Why the MVP method is hard – Technical

This is the 4th and last post in the series about why the MVP method, as described by Eric Ries in The Lean Startup, is more challenging than it first appears. Many organisations, large and small, refer to it. In fact it’s sometimes hard to find product road maps or project plans that don’t make reference to an “MVP.” However, few are able to apply even the most basic tenets of the MVP method, and instead fall back on traditional development paradigms which results in what I call the MPP.

Previous posts discussed the organisational and personal obstacles to applying the method. Let’s look at the technical challenges. I find this is something that is often glossed over, Continue reading

Postpone technical details as long as possible, despite what your PM tells you

I’ve always been a firm believer that whether you’re Agile or Traditional, it’s important to postpone describing technical details as long as possible. It’s very tempting to start to solve problems ASAP, because there is something very satisfying about solving puzzles. Also, many project managers and others who are being held to deadlines will push to start design and coding as soon as possible. However, I believe in, as someone I met recently described it to me, a “back to basics” approach.

One challenge I often face is when a client pushes for me to start technical discussions with the users. Their argument Continue reading

Getting the Horse to Drink

Lack of stakeholder and user involvement is often cited as a primary reason for project failure and the greatest source of project risk. Unfortunately, whether you adhere to an Agile, traditional, hybrid or mixed methology, getting and keeping customers involved in the development process is always a challenge. I explained previously that the most common reasons customers state for not being involved are that they are too busy, they don’t trust the technical team’s ability to deliver, and that they don’t see the meetings as productive.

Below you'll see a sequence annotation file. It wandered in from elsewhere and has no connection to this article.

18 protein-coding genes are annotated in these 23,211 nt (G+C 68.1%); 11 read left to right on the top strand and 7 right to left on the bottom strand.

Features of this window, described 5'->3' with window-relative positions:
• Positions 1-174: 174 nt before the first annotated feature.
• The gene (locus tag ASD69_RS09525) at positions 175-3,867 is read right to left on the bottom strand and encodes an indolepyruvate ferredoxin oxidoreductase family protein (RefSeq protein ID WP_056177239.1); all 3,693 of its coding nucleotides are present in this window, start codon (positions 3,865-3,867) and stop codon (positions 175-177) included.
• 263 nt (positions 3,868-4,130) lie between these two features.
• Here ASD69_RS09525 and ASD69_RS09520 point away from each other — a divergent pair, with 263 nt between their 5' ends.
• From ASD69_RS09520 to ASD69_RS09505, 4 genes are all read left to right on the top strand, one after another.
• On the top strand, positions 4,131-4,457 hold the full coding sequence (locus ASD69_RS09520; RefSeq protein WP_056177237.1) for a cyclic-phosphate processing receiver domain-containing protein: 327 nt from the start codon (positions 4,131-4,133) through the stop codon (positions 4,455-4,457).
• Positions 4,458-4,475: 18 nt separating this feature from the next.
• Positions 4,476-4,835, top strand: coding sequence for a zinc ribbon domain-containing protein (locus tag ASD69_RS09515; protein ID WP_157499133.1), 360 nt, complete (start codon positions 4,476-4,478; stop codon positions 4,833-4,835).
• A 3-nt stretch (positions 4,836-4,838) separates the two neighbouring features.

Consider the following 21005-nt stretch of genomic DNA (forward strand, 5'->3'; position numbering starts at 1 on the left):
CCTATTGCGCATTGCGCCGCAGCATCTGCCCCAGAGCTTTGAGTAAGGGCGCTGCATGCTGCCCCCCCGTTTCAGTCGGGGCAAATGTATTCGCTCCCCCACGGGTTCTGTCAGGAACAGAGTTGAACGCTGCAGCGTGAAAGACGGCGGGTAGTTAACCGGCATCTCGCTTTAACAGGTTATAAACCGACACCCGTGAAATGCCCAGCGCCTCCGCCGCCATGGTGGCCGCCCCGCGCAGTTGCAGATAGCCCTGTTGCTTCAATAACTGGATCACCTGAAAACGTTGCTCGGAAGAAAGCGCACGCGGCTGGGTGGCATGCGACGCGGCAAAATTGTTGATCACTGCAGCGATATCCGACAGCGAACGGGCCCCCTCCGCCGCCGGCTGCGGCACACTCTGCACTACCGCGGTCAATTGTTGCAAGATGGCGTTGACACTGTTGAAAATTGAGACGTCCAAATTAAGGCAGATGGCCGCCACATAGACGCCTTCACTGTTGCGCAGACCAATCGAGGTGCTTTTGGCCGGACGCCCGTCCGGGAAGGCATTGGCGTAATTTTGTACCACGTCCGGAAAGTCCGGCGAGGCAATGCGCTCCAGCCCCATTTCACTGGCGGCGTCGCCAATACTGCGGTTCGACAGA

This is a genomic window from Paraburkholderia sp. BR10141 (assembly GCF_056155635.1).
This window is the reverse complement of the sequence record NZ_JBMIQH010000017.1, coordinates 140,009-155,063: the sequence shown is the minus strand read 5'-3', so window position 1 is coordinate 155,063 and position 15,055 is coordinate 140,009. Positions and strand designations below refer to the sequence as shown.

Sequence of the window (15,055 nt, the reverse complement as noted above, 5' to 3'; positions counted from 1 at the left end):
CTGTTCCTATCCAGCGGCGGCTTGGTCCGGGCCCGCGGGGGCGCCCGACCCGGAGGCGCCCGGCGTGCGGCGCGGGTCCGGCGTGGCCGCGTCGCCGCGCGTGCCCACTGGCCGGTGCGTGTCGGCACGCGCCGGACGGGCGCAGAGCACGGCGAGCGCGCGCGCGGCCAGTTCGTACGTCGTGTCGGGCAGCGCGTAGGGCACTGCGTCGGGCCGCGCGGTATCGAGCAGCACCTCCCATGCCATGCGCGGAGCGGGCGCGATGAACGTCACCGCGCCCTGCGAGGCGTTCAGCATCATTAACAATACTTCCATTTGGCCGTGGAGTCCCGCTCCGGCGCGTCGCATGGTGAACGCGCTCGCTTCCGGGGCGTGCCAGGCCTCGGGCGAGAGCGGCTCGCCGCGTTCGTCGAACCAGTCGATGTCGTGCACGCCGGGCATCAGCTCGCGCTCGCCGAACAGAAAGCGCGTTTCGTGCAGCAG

The first reason is generally beyond a project manager’s control, and the second is a lack of trust between stakeholders and IT that is often Continue reading

Leading the horse to water

In my last post I described 3 reasons customers cite for not participating in development. One of the reasons, and one that a project manager or business analyst can impact directly, is the customers feel that the meetings are not a productive use of their time. They feel the meetings don’t accomplish anything, take too long, or that they were unable to contribute and their presence wasn’t necessary.

I’ve witnessed many meetings with customers that I would describe as dysfunctional, and I’ve worked in many organizations where meetings with no agenda, no direction and unclear outcomes are the accepted norm. The focus Continue reading

Flattened Requirements Management

 (Originally posted here January 13th, 2012)

In 2003, Thomas Friedman wrote in The World is Flat how ten factors, which he called ‘Flatteners,’ have converged to create a more level playing field in terms of doing business, making it much easier for organizations in developing countries to compete with developed world companies in a number of industries. One of the flatteners is supply-chaining, which he describes as “a method of collaborating horizontally – among suppliers, retailers and customers – to create value.”

He predicted that in order for organizations to succeed in this flattened world, they need to learn to work closer and more collaboratively with their suppliers. Continue reading